The world steels for US tariffs



On the campaign trail Mr Trump often railed that China and others were dumping goods on the world market below cost-price. This, he claimed, was driving American companies out of business and causing job losses. It was not surprising, then, that when in March President Trump announced plans to introduce a 25 per cent tariff on steel and a 10 percent tariff on aluminium. These were eventually imposed on 1 June.

Steel and aluminium are frequent targets of anti-dumping measures. Blast furnaces have limited capacity to vary production and can be irreparably damaged if not in constant use. This means that steel producers have an incentive to discount the price of their wares even if it results in a short-term loss as ceasing production will inevitably result in a significant loss of capital. Moreover, China has long maintained subsidies for steel production leading to oversupply which has hurt many countries’ steel industries.

Whilst the tariffs will protect producers, others that use steel products will suffer from higher prices. Buildings and infrastructure account for half of America’s steel consumption which means housing prices could be affected. Another 13 per cent is used by the automotive industry which will drive up prices of American cars and reduce their competitiveness on international markets.

The bigger concern is that any benefits to American steel and aluminium producers may be vastly outweighed by the effects of a wider trade war. Rather than target a single country as anti-dumping measures generally do, the tariffs announced by President Trump will apply to 81 percent of steel imports and 96 percent of aluminium imports, including close US allies such as the EU, Mexico, Canada and Japan (Australia avoided this fate by successfully lobbying the Trump administration).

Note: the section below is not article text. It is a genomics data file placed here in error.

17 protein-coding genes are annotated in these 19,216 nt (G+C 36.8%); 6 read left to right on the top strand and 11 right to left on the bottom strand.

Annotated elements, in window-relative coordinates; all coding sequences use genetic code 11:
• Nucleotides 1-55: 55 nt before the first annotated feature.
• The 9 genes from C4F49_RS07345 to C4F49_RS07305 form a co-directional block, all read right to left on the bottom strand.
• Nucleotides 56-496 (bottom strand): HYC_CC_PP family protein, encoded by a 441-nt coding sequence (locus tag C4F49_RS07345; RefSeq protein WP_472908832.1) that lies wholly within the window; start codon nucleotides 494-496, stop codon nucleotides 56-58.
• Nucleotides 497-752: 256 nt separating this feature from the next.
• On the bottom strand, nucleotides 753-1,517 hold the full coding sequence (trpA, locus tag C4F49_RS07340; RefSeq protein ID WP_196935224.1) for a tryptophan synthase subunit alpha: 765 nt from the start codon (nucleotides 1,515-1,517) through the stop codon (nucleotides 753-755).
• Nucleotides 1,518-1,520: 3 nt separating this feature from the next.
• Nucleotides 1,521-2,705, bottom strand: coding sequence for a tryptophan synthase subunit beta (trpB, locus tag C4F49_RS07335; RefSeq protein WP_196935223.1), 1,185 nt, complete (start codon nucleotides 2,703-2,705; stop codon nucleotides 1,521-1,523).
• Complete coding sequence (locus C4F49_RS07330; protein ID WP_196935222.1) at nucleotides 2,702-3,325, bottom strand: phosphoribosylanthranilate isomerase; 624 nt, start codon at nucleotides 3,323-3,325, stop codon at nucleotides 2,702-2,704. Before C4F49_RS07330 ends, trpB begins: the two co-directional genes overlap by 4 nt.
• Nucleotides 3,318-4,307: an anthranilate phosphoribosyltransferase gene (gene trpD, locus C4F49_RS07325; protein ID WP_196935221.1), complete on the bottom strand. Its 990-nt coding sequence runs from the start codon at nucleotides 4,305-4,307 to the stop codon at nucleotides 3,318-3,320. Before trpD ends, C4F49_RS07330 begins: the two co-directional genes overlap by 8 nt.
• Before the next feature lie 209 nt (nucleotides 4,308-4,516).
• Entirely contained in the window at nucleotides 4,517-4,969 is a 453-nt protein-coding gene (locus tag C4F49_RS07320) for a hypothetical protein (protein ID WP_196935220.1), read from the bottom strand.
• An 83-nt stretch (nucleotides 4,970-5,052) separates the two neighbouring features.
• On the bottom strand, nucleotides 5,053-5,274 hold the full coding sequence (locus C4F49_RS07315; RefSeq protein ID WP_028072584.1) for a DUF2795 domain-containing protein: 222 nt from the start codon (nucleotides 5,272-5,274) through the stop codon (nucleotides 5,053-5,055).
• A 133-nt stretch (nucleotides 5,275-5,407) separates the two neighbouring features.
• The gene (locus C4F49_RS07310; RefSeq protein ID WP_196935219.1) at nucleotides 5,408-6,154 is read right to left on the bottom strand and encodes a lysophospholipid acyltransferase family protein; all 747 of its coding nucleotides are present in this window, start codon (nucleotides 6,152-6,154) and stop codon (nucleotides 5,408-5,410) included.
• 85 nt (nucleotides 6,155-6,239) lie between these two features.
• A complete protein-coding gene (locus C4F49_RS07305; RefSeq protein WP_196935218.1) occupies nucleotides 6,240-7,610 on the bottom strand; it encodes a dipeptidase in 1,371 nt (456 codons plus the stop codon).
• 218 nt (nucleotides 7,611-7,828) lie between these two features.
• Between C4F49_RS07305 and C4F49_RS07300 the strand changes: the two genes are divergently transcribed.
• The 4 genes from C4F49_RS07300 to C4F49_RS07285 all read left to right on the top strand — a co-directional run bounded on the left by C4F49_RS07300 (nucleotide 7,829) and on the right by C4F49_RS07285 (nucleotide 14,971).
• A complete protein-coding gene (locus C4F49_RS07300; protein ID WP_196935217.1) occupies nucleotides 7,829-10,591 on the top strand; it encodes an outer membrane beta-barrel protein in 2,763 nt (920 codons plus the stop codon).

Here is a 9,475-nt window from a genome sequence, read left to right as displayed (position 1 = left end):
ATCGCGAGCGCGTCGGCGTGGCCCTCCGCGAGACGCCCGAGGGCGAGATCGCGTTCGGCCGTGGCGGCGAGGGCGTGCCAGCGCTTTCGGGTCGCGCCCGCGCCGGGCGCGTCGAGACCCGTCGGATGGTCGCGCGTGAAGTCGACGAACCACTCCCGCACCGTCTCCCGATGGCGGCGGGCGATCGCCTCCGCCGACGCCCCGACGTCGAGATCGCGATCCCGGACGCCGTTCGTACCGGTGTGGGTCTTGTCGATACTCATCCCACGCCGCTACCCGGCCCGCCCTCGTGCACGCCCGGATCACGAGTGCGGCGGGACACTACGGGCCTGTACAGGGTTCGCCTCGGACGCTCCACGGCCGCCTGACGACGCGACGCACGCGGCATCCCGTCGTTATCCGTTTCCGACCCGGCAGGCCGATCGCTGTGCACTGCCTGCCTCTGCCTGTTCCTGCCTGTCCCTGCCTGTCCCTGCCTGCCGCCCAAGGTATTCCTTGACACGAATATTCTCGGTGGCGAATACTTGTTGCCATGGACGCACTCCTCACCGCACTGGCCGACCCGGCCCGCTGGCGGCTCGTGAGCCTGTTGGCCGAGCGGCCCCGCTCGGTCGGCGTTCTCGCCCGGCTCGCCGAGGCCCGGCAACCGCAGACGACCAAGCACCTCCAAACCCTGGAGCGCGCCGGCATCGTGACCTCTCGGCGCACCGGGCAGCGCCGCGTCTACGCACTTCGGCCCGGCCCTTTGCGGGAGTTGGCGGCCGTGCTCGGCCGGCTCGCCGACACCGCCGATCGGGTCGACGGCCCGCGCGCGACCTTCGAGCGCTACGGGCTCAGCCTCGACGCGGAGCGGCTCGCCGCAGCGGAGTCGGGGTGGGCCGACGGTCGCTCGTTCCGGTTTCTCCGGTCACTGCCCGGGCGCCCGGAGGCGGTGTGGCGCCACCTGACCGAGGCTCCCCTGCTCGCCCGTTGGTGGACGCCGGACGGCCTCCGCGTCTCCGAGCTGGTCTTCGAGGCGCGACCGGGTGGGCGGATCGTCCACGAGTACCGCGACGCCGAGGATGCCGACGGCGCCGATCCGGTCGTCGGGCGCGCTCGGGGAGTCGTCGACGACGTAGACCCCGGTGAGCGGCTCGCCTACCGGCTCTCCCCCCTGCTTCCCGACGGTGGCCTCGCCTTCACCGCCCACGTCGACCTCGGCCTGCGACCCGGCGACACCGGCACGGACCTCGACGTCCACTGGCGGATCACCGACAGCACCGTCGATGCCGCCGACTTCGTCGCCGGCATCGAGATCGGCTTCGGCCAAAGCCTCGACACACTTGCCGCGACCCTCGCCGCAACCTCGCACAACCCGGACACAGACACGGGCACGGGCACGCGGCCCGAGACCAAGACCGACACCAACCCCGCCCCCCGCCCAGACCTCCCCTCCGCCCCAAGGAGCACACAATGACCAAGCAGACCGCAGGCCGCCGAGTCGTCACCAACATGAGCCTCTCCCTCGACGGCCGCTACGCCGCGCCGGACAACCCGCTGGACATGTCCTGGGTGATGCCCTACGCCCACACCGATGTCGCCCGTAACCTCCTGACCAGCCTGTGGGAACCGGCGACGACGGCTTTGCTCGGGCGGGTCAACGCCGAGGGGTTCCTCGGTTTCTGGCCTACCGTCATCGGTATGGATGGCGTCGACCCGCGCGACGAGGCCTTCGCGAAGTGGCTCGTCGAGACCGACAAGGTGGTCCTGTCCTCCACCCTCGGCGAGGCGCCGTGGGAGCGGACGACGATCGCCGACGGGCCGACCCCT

Even just limiting the tariffs to China - the real target from Mr Trump’s rhetoric and supplier of half the world’s steel (see graph) - is potentially threatening to world trade. China has threatened to introduce tariffs on more than 100 American industries, including soybeans, vehicles and aircraft, and even threatened that existing trade agreements will become null and void.


America’s trading partners are likewise threatening to impose tariffs on US$43 billion of US exports. Thus, for every American job gained in steel and aluminium manufacturing an estimated 16 jobs would potentially be lost elsewhere.

Should a trade war break out, as countries impose tit-for-tat tariffs, the economic costs would grow. They may even threaten the international trading system and undermine the World Trade Organisation, as affected parties retaliate before the organisation issues a ruling (the EU has filed several complaints).

Countries may eventually revert to the mercantilism of the inter-war years if international trade rules are disregarded. The justification for the tariffs, on the grounds of national security, is a slippery slope. National security can be defined so broadly that it is open to abuse. Moreover, once anti-dumping measures have been activated they become entrenched and it is difficult to remove them. The more anti-dumping measures are used, the more frequent they become.

Anti-dumping measures can protect local industries, especially if the nature of the dumping is predatory (i.e. intended to drive competitors out of business). They can also raise much needed government revenue. But governments should think very carefully about their use. Tariffs shield inefficient producers from competition, drive up prices for consumers, and increase the prices of exports using steel and aluminium components. In sum, their outcome on welfare is debatable.

It should also be remembered that whilst anti-dumping measures help insulate the affected industries from uncompetitive practices they also have some unintended consequences. Dumping essentially involves subsidising products to reduce their cost on international markets. Ultimately, the cost of this subsidy is borne by taxpayers of the sending country. These taxpayers are essentially paying taxes to reduce the price consumers in another country pay. This is undoubtedly an inefficient use of taxpayers’ money in the subsidising country. Lower prices will spur innovation in the receiving countries, as exporters of steel and aluminium products must find ways to cut costs and become more efficient or risk folding.

It must be noted that for all their complaints, both the US and European nations are guilty of dumping themselves. Subsidies for their farmers often lead them to dump agricultural products on developing markets, driving the latter’s farmers to the brink of bankruptcy. Developing countries meanwhile, should they wish to impose anti-dumping measures, have far less wherewithal to respond in kind.

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